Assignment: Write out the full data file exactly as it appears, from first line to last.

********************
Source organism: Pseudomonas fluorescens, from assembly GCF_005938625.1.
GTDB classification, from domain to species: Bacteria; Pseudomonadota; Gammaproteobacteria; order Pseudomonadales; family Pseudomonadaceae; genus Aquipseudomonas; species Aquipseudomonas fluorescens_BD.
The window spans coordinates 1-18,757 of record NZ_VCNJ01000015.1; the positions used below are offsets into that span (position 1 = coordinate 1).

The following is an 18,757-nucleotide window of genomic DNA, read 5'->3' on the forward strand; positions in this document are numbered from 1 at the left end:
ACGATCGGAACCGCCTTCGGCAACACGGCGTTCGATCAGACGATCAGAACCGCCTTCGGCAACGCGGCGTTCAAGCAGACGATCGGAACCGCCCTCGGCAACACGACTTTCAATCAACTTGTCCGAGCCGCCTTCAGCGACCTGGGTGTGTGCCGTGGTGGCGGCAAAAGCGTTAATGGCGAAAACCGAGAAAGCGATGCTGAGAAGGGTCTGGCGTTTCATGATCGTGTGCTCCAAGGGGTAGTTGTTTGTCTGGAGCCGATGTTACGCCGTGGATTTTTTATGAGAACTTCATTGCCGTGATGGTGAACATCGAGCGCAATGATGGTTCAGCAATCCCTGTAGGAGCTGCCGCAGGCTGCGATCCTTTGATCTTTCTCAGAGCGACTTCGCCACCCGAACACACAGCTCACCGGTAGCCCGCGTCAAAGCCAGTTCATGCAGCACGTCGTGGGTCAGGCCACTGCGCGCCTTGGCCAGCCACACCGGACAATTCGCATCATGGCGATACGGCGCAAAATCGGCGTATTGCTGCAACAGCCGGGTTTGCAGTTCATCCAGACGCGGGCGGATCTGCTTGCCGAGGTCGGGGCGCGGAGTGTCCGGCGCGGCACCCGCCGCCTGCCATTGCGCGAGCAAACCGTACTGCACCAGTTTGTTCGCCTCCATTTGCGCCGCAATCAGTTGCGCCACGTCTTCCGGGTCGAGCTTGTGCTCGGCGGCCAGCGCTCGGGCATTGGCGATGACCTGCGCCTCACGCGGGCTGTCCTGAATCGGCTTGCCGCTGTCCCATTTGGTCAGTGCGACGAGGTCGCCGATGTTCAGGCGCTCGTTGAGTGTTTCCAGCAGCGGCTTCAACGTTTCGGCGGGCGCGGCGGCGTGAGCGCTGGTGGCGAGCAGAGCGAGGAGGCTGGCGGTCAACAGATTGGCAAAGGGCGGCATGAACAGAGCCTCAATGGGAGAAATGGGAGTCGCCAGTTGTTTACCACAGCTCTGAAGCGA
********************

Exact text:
Source organism: Pseudomonas fluorescens, from assembly GCF_005938625.1.
GTDB classification, from domain to species: Bacteria; Pseudomonadota; Gammaproteobacteria; order Pseudomonadales; family Pseudomonadaceae; genus Aquipseudomonas; species Aquipseudomonas fluorescens_BD.
The window spans coordinates 1-18,757 of record NZ_VCNJ01000015.1; the positions used below are offsets into that span (position 1 = coordinate 1).

The following is an 18,757-nucleotide window of genomic DNA, read 5'->3' on the forward strand; positions in this document are numbered from 1 at the left end:
ACGATCGGAACCGCCTTCGGCAACACGGCGTTCGATCAGACGATCAGAACCGCCTTCGGCAACGCGGCGTTCAAGCAGACGATCGGAACCGCCCTCGGCAACACGACTTTCAATCAACTTGTCCGAGCCGCCTTCAGCGACCTGGGTGTGTGCCGTGGTGGCGGCAAAAGCGTTAATGGCGAAAACCGAGAAAGCGATGCTGAGAAGGGTCTGGCGTTTCATGATCGTGTGCTCCAAGGGGTAGTTGTTTGTCTGGAGCCGATGTTACGCCGTGGATTTTTTATGAGAACTTCATTGCCGTGATGGTGAACATCGAGCGCAATGATGGTTCAGCAATCCCTGTAGGAGCTGCCGCAGGCTGCGATCCTTTGATCTTTCTCAGAGCGACTTCGCCACCCGAACACACAGCTCACCGGTAGCCCGCGTCAAAGCCAGTTCATGCAGCACGTCGTGGGTCAGGCCACTGCGCGCCTTGGCCAGCCACACCGGACAATTCGCATCATGGCGATACGGCGCAAAATCGGCGTATTGCTGCAACAGCCGGGTTTGCAGTTCATCCAGACGCGGGCGGATCTGCTTGCCGAGGTCGGGGCGCGGAGTGTCCGGCGCGGCACCCGCCGCCTGCCATTGCGCGAGCAAACCGTACTGCACCAGTTTGTTCGCCTCCATTTGCGCCGCAATCAGTTGCGCCACGTCTTCCGGGTCGAGCTTGTGCTCGGCGGCCAGCGCTCGGGCATTGGCGATGACCTGCGCCTCACGCGGGCTGTCCTGAATCGGCTTGCCGCTGTCCCATTTGGTCAGTGCGACGAGGTCGCCGATGTTCAGGCGCTCGTTGAGTGTTTCCAGCAGCGGCTTCAACGTTTCGGCGGGCGCGGCGGCGTGAGCGCTGGTGGCGAGCAGAGCGAGGAGGCTGGCGGTCAACAGATTGGCAAAGGGCGGCATGAACAGAGCCTCAATGGGAGAAATGGGAGTCGCCAGTTGTTTACCACAGCTCTGAAGCGA